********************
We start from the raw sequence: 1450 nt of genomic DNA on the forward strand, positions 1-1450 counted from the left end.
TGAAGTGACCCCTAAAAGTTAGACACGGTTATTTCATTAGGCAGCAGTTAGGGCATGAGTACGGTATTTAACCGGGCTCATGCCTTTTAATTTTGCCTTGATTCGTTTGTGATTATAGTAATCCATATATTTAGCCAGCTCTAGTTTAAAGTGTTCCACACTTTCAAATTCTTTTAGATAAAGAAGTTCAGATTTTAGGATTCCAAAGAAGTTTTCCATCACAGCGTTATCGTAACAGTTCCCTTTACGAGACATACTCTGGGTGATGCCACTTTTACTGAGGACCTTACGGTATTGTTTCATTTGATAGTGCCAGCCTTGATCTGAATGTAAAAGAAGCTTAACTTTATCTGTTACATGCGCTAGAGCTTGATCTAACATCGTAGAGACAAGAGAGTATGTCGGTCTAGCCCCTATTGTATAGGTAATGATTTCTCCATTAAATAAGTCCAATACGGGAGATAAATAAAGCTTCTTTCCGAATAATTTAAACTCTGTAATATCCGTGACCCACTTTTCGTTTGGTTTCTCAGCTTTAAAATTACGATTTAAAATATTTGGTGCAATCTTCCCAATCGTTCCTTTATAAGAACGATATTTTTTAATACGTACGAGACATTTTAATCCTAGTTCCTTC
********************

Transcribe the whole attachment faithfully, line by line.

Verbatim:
We start from the raw sequence: 1450 nt of genomic DNA on the forward strand, positions 1-1450 counted from the left end.
TGAAGTGACCCCTAAAAGTTAGACACGGTTATTTCATTAGGCAGCAGTTAGGGCATGAGTACGGTATTTAACCGGGCTCATGCCTTTTAATTTTGCCTTGATTCGTTTGTGATTATAGTAATCCATATATTTAGCCAGCTCTAGTTTAAAGTGTTCCACACTTTCAAATTCTTTTAGATAAAGAAGTTCAGATTTTAGGATTCCAAAGAAGTTTTCCATCACAGCGTTATCGTAACAGTTCCCTTTACGAGACATACTCTGGGTGATGCCACTTTTACTGAGGACCTTACGGTATTGTTTCATTTGATAGTGCCAGCCTTGATCTGAATGTAAAAGAAGCTTAACTTTATCTGTTACATGCGCTAGAGCTTGATCTAACATCGTAGAGACAAGAGAGTATGTCGGTCTAGCCCCTATTGTATAGGTAATGATTTCTCCATTAAATAAGTCCAATACGGGAGATAAATAAAGCTTCTTTCCGAATAATTTAAACTCTGTAATATCCGTGACCCACTTTTCGTTTGGTTTCTCAGCTTTAAAATTACGATTTAAAATATTTGGTGCAATCTTCCCAATCGTTCCTTTATAAGAACGATATTTTTTAATACGTACGAGACATTTTAATCCTAGTTCCTTC